The State of Ohio has so far failed to acknowledge extensive, significant evidence that was unconstitutionally withheld from Jeffrey Wogenstahl and only recently obtained by him; the State instead chooses to quote the so-called legal “facts” of Jeff’s case that were decided in 1994.
Ohio’s apparent blind spot permeates its attempts to thwart Jeff’s quest for justice. Incredibly, it argues that Jeff should have raised his current claims earlier. The response is obvious:
‘Wogenstahl would have loved to have raised these claims in his prior state court and federal proceedings–the standard of relief to meet would have been lower, relief from an unconstitutional sentence could have been sooner, and Wogenstahl would surely not still be languishing on death row with an execution date looming over his head. The sole reason he did not raise these claims earlier is because the State hid this material.’
Separately, the State attempts to show that Jeff has already raised some of the claims before, and is thus barred from doing so again. But his current claims cannot be the same as any made previously, which lacked the specific evidence that is now available.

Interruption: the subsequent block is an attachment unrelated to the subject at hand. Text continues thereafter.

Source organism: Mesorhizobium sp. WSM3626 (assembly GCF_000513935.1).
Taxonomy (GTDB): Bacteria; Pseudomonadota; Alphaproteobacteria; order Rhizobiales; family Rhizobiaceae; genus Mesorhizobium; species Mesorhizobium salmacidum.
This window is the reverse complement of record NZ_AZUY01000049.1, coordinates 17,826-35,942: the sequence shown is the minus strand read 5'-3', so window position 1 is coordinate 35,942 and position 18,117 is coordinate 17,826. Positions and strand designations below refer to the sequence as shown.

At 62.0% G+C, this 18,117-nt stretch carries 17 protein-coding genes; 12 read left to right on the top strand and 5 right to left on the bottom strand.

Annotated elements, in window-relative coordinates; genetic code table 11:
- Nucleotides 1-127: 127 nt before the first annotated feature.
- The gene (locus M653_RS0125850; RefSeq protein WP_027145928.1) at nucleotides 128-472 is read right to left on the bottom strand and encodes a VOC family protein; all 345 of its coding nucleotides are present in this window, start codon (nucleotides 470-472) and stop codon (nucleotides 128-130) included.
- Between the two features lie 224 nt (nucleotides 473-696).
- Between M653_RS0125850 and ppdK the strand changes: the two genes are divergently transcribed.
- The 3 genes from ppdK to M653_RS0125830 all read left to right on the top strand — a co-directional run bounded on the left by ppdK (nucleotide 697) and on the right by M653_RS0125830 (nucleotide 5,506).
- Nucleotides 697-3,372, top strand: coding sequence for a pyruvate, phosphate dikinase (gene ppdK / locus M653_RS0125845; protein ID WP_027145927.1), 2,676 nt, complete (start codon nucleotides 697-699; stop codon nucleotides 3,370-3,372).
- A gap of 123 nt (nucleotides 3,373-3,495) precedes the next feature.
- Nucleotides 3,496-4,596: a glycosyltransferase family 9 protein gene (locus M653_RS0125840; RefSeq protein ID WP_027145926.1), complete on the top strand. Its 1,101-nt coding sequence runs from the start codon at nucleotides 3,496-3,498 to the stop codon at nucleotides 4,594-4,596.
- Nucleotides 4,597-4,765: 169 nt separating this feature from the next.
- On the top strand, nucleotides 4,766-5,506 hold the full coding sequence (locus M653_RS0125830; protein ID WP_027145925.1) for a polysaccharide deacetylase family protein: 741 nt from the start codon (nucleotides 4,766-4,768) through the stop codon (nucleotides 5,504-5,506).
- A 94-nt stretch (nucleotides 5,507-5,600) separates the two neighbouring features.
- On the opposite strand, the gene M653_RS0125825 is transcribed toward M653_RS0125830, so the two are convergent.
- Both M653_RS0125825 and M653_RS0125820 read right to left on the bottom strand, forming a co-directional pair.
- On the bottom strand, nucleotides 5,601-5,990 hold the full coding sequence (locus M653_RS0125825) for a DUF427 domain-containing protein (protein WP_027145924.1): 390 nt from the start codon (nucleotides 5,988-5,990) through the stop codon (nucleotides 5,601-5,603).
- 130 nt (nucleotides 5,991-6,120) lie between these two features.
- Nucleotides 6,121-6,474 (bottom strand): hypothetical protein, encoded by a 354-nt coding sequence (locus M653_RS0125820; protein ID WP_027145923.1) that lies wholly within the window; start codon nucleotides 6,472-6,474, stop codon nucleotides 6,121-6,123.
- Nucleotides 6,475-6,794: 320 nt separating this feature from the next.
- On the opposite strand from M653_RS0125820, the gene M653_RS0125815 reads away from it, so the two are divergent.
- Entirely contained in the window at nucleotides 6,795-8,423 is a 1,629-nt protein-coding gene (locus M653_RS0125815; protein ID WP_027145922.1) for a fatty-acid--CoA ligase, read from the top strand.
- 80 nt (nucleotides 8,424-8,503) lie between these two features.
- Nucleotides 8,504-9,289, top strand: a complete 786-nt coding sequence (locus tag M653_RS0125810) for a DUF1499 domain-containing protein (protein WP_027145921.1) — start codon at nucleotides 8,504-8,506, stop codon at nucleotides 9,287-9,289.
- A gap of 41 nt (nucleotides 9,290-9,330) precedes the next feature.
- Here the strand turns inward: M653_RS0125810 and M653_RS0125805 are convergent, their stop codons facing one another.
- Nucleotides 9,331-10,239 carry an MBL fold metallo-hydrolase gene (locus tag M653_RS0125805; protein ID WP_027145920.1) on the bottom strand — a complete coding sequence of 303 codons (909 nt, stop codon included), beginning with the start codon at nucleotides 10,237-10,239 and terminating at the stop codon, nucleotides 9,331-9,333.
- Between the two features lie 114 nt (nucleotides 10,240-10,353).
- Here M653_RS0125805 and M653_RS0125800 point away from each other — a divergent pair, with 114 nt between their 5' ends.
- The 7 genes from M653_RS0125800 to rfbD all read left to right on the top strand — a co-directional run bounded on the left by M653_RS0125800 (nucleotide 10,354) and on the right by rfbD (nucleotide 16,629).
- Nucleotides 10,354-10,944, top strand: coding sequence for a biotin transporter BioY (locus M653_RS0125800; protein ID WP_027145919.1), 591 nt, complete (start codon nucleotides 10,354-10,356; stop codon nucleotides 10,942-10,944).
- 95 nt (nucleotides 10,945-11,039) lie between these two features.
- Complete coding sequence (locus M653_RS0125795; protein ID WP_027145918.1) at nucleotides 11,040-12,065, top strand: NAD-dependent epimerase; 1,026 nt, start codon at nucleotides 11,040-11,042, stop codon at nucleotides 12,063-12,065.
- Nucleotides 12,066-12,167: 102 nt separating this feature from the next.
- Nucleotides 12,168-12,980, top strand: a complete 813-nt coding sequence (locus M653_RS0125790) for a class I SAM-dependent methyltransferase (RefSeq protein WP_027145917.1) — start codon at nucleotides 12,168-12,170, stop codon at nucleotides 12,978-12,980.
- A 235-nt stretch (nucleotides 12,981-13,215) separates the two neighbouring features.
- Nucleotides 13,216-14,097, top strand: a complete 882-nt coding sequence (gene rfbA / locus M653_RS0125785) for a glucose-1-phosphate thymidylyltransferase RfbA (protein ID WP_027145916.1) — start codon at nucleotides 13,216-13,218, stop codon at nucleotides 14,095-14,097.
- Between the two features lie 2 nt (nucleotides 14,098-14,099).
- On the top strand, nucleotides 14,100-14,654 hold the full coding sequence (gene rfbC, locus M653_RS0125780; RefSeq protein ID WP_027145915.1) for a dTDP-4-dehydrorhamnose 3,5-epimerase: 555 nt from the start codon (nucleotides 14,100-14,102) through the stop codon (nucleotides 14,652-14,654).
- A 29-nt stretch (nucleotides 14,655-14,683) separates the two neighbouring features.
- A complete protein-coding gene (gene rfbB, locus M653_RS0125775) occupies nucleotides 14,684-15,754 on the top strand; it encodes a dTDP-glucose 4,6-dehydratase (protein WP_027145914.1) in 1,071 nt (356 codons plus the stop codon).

Ohio also argues that Jeff should have explained why he delayed in presenting his current claims; again, the answer seems obvious:
‘Once again, the State seems to fail to understand that it was the State that is to blame for this delay… Wogenstahl was indeed “unavoidably prevented” from discovering this material any sooner. Wogenstahl could not anticipate the State of Ohio’s gross violation of his constitutional rights in this death penalty case.’
Finally, the State argues that earlier court decisions cited “overwhelming evidence of guilt”. Jeff’s response is that previously courts were unable to access the critical evidence that has now been forced from the State.
As well as the suppressed evidence, Jeff points to a coroner expert’s affidavit and a report by a crime scene investigation expert, both of which support his claim that he did not murder Amber Garrett.
Jeff’s case is now revealed as “the epitome of a miscarriage of justice”. We trust the Hamilton County Court of Common Pleas agrees.